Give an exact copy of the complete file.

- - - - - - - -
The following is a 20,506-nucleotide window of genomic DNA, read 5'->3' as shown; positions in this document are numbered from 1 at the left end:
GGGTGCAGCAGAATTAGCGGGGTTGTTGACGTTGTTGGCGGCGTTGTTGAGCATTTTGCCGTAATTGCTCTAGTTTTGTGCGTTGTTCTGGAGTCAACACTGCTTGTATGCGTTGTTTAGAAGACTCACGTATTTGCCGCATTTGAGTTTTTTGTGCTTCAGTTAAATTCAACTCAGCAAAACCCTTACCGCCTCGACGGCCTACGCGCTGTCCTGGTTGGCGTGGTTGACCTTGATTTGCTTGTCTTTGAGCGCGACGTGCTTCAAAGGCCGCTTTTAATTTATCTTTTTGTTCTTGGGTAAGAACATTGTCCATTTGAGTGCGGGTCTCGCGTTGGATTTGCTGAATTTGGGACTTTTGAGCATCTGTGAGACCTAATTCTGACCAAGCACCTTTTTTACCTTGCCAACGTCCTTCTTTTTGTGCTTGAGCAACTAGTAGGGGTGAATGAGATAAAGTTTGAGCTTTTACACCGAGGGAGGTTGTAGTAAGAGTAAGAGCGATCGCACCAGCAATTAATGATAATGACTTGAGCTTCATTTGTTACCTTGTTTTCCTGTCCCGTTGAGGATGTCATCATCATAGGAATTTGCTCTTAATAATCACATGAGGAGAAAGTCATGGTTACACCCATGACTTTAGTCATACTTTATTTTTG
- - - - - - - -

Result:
The following is a 20,506-nucleotide window of genomic DNA, read 5'->3' as shown; positions in this document are numbered from 1 at the left end:
GGGTGCAGCAGAATTAGCGGGGTTGTTGACGTTGTTGGCGGCGTTGTTGAGCATTTTGCCGTAATTGCTCTAGTTTTGTGCGTTGTTCTGGAGTCAACACTGCTTGTATGCGTTGTTTAGAAGACTCACGTATTTGCCGCATTTGAGTTTTTTGTGCTTCAGTTAAATTCAACTCAGCAAAACCCTTACCGCCTCGACGGCCTACGCGCTGTCCTGGTTGGCGTGGTTGACCTTGATTTGCTTGTCTTTGAGCGCGACGTGCTTCAAAGGCCGCTTTTAATTTATCTTTTTGTTCTTGGGTAAGAACATTGTCCATTTGAGTGCGGGTCTCGCGTTGGATTTGCTGAATTTGGGACTTTTGAGCATCTGTGAGACCTAATTCTGACCAAGCACCTTTTTTACCTTGCCAACGTCCTTCTTTTTGTGCTTGAGCAACTAGTAGGGGTGAATGAGATAAAGTTTGAGCTTTTACACCGAGGGAGGTTGTAGTAAGAGTAAGAGCGATCGCACCAGCAATTAATGATAATGACTTGAGCTTCATTTGTTACCTTGTTTTCCTGTCCCGTTGAGGATGTCATCATCATAGGAATTTGCTCTTAATAATCACATGAGGAGAAAGTCATGGTTACACCCATGACTTTAGTCATACTTTATTTTTG